Because the pumpkin will have exuded liquid, I like to remove the cap during the last 20 minutes or so, so that the liquid can bake away and the top of the stuffing can brown a little.

When the pumpkin is ready, carefully, very carefully—it’s heavy, hot, and wobbly—bring it to the table or transfer it to a platter that you’ll bring to the table.

I cut wedges and plated it with a lightly dressed salad the included some microgreens from Trader Joe’s.

The stuffing itself is delicious, but with a scoop of the tender pumpkin flesh, it is *literally* a perfect fall dinner.  I’ve got so many ideas of what to stuff a little pumpkin with…sausage, wild rice, apples, linguiza, chestnuts, the list is endless!  What would you stuff your pumpkin with?

It is wonderfully chilly outside now, but I need to temper my excitement for fall as the forecast is calling for 90’s next week.  Look for yet another post containing corn or tomatoes…or both.

 

 

Hybrid Enchiladas with Green Chiles & Cheese


I am currently jealous of any person currently living in an area where the daily high temperatures are not rising above 70º.  Here in southern California…we’re still in the thick of the heat.  Today we had a major dip and the high was only 84º!  Last week, husband and I were enjoying a late summer vacation around the Teton region in Wyoming and Idaho and although it was certainly cooler…it was still ridiculously hot for this late in September.  Wild fires still abound and our days were filled with smoky haze.  However the brisk early mornings and waning light left me hungry for fall weather.  Casserole weather.

I love enchiladas as they tend to include cheese (love), corn tortillas (love) and they beg to be topped with the quintessential Tex-Mex garnish of sliced canned black olives.

No, these hybrid enchiladas will not get you more miles to the gallon…but they are a mixture of enchilada preparation styles from both my family and my husband’s family.

Woody likes his enchiladas on the spicy-side and I prefer it a bit milder so I tried to maximize the flavor of the sauce while not creating a volcanic sauce that would ruin the fun of my dinner.  Truly…I winged it.

In its most basic form, enchilada sauce is tomato sauce that has been flavored with chilies, onions and spices.  There are plenty of recipes out there to use as a starting point.  You’ll also notice from the above photo, that I used a portion of prepared enchilada sauce in making my sauce.  I tend to not love the sauces straight from the can, but they can enhance the depth of your sauce and make things a bit more complex.

Enchiladas can be made with flour or corn tortillas.  I like both, but they are very different, with corn being more authentic.  To use corn tortillas and make them malleable, you need to soften each one in a bit of hot vegetable or canola oil first.  Heat a shallow fry pan that is at least the size of your tortillas with ¼” of oil in the bottom.  You are not trying to make crispy tortillas…rather they should soak up a bit of oil which will make them easy to roll without tearing and ripping.  Using tongs, slip each tortilla into the warm oil for no more than 5-15 seconds per side and stack warm on a plate.  It’s best to do more than you think you will need so you don’t have to go back and repeat this step.  When the oil gets low, just add a bit more and let it heat back up.  If the oil is spitting, it is probably too hot.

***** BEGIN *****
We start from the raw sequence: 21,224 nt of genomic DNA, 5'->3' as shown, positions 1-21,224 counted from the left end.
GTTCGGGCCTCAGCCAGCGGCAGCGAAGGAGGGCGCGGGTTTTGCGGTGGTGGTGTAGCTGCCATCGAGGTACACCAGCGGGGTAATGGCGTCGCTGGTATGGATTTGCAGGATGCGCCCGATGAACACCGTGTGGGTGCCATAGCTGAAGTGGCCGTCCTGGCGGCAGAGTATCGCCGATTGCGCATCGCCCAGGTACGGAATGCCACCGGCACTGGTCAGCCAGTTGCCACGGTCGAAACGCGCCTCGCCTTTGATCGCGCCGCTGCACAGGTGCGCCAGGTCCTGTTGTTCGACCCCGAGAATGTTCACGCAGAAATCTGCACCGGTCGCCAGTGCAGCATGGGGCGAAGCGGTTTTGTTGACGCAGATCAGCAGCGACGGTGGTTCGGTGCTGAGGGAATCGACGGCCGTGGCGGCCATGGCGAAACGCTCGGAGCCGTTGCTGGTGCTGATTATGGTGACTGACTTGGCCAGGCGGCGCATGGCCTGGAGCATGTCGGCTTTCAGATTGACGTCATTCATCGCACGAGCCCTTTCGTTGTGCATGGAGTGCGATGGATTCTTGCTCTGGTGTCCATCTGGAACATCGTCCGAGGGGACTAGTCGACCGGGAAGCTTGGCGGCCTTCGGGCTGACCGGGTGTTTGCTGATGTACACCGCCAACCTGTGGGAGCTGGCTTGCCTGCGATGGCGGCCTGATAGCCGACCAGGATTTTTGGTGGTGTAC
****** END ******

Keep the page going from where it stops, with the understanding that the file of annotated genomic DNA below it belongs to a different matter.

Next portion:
I filled these enchiladas with jack cheese and Ortega green chiles.  Cut the cheese into ¼ to 1/3 inch logs and slice the canned whole green chiles into lengthwise slices.  Place one of each onto a tortilla and roll tightly and place the seam side down into a baking dish.  Continue until you have filled the pan and squished in as many as possible.

While I was building the enchiladas, my sauce was bubbling away on the stove.  When the pan is filled, it is time to lade the sauce over the enchiladas.

I started the sauce with sautéing a thinly sliced onion which is why it looks a bit chunky and stringy.

Smooth sauce over the top, letting it settle into the nooks and crannies.  Tope with shredded cheese and (of course) sliced black olives.

Now it’s time to bake this delicious pan of cheesy goodness.  You can also wrap it with foil and freeze it at this point – I had enough to feed an army…so I froze a whole second pan for sometime in November!  Bake at 350º for 20-30 minutes (from frozen it will probably need more like 45-60 minutes – and you can put it directly in a cold oven, and that way you can avoid the risk of your dish breaking from temperature shock as it will heat up with the oven).  If it is browning too quickly, cover with a piece of foil.

Let it stand for a few minutes once you remove it from the oven and then serve it up with your favorite sides.  We went with beans and a little garnish of fresh cilantro and a dollop of sour cream (which didn’t make it into the photo).